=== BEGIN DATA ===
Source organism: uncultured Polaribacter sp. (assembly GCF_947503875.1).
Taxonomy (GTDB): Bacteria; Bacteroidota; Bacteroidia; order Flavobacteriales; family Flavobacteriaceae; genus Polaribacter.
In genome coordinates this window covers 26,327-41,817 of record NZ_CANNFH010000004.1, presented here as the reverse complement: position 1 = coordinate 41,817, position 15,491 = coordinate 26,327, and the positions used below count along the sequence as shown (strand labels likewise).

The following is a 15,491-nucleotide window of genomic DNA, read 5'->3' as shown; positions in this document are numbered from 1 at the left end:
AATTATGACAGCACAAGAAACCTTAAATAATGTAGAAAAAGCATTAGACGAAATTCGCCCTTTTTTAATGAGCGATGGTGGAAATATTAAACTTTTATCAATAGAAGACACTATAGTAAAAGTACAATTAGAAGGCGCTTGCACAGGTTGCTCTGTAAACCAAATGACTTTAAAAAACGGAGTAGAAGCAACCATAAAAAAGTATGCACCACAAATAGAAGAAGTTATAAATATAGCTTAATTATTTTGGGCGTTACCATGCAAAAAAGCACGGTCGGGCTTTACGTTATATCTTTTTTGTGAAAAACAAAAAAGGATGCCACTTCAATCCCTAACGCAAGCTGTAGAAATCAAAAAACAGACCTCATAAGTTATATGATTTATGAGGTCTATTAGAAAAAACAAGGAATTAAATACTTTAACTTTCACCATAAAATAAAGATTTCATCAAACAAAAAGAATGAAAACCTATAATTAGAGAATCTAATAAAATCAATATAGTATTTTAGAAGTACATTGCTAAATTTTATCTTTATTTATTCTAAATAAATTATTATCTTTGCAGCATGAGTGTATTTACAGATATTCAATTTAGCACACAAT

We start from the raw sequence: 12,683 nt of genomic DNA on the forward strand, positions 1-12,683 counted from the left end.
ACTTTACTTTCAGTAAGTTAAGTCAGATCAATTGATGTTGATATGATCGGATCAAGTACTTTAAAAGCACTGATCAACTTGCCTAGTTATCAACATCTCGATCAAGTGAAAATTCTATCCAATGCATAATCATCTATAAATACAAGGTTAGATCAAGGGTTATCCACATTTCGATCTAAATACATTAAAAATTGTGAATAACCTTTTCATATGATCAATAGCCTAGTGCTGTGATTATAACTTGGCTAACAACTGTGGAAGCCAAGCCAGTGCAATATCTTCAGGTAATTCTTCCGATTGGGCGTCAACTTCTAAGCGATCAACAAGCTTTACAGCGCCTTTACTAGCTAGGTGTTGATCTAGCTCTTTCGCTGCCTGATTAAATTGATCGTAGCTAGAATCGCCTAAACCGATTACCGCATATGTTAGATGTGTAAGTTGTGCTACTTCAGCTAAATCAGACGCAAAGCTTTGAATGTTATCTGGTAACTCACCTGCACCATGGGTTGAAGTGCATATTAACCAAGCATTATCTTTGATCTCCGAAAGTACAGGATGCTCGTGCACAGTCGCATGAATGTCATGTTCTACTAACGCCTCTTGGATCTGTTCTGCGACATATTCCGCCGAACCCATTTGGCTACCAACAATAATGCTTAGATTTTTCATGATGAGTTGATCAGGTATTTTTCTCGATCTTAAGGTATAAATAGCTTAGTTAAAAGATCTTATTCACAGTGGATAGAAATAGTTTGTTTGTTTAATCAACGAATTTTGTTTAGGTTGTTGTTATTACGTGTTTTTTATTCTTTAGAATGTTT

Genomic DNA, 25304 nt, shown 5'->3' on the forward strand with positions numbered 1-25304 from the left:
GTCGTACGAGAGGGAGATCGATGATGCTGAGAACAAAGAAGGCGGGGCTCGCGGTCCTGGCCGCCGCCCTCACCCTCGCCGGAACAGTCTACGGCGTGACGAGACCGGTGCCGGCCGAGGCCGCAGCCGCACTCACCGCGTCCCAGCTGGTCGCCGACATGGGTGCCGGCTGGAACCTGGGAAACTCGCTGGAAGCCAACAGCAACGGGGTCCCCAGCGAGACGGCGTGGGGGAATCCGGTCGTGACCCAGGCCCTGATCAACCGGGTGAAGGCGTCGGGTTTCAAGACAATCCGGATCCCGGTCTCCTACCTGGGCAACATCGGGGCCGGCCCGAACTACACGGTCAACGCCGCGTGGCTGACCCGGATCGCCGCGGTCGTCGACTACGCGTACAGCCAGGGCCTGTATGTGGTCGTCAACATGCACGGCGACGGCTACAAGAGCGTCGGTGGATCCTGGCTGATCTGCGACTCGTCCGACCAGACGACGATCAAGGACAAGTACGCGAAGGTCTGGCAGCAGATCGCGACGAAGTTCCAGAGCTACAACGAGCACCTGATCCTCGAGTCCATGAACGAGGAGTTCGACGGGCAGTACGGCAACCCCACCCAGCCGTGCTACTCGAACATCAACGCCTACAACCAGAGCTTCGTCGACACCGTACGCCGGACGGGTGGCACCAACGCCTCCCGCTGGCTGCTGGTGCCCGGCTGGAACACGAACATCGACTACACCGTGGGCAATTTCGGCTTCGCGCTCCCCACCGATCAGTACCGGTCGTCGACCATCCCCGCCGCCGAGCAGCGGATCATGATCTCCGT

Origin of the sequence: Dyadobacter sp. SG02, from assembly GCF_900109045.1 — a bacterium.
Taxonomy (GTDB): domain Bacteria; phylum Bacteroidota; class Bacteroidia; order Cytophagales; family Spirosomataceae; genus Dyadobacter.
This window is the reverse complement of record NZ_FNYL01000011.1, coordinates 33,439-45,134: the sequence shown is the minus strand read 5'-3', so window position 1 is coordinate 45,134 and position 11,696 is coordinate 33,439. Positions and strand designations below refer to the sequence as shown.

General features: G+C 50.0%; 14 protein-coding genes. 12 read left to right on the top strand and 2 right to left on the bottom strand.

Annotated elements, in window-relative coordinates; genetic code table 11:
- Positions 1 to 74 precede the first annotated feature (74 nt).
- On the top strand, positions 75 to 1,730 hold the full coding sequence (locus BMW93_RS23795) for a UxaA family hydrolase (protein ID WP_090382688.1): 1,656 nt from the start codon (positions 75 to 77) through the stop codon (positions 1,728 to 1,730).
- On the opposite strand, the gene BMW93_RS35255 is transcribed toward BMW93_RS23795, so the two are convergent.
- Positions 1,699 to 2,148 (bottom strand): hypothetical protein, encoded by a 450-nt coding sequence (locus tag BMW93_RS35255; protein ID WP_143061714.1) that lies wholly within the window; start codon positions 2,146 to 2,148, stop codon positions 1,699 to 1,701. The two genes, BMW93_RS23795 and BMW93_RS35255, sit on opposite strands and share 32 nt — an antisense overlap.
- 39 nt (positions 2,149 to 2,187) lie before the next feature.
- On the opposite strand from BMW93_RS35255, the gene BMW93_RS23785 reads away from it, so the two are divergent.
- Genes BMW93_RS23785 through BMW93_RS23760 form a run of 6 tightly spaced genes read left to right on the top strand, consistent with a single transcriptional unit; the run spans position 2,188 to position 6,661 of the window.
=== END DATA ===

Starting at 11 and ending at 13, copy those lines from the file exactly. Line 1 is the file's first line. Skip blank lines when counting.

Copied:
Taxonomy (GTDB): domain Bacteria; phylum Bacteroidota; class Bacteroidia; order Cytophagales; family Spirosomataceae; genus Dyadobacter.
This window is the reverse complement of record NZ_FNYL01000011.1, coordinates 33,439-45,134: the sequence shown is the minus strand read 5'-3', so window position 1 is coordinate 45,134 and position 11,696 is coordinate 33,439. Positions and strand designations below refer to the sequence as shown.

General features: G+C 50.0%; 14 protein-coding genes. 12 read left to right on the top strand and 2 right to left on the bottom strand.